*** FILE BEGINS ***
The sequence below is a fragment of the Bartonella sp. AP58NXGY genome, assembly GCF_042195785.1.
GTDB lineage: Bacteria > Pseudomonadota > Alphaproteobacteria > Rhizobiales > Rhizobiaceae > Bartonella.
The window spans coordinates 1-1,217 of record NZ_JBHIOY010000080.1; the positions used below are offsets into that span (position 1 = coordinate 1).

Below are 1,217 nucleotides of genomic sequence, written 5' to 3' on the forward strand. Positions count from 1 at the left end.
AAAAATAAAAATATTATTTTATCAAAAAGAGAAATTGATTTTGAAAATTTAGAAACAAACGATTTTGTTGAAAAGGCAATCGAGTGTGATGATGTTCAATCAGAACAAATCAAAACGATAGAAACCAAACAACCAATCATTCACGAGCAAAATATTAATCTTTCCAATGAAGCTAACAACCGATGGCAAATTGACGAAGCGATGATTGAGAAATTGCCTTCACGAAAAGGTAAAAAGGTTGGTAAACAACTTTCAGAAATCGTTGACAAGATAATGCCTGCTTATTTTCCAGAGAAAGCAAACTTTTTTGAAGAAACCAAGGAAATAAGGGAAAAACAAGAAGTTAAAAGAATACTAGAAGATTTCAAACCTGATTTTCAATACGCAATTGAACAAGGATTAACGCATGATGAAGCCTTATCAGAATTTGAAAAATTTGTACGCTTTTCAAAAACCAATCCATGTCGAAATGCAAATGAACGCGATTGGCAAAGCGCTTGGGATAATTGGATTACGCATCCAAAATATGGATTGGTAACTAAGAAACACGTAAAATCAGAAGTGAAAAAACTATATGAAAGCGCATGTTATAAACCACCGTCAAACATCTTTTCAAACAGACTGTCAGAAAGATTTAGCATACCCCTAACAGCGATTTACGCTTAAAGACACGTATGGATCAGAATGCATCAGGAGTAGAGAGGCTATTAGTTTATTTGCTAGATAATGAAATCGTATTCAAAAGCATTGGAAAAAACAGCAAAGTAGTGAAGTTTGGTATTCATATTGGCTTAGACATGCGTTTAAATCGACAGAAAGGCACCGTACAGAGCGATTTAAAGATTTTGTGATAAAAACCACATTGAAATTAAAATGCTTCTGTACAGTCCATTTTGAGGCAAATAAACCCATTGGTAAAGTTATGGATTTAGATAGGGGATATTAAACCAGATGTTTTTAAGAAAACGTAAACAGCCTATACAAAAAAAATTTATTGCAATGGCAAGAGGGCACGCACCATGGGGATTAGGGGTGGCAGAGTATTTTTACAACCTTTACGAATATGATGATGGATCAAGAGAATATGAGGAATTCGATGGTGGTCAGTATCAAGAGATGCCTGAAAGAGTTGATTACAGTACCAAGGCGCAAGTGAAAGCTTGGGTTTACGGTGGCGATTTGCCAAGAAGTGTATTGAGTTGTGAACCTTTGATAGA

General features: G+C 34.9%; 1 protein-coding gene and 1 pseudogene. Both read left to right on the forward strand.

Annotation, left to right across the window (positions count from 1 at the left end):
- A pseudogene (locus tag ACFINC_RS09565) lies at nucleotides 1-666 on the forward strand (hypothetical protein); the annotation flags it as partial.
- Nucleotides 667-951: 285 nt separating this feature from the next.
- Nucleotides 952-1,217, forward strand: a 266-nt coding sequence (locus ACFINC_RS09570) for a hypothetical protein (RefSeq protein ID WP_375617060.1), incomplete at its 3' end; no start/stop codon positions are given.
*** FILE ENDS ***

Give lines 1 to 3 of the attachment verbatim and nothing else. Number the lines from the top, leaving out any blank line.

The sequence below is a fragment of the Bartonella sp. AP58NXGY genome, assembly GCF_042195785.1.
GTDB lineage: Bacteria > Pseudomonadota > Alphaproteobacteria > Rhizobiales > Rhizobiaceae > Bartonella.
The window spans coordinates 1-1,217 of record NZ_JBHIOY010000080.1; the positions used below are offsets into that span (position 1 = coordinate 1).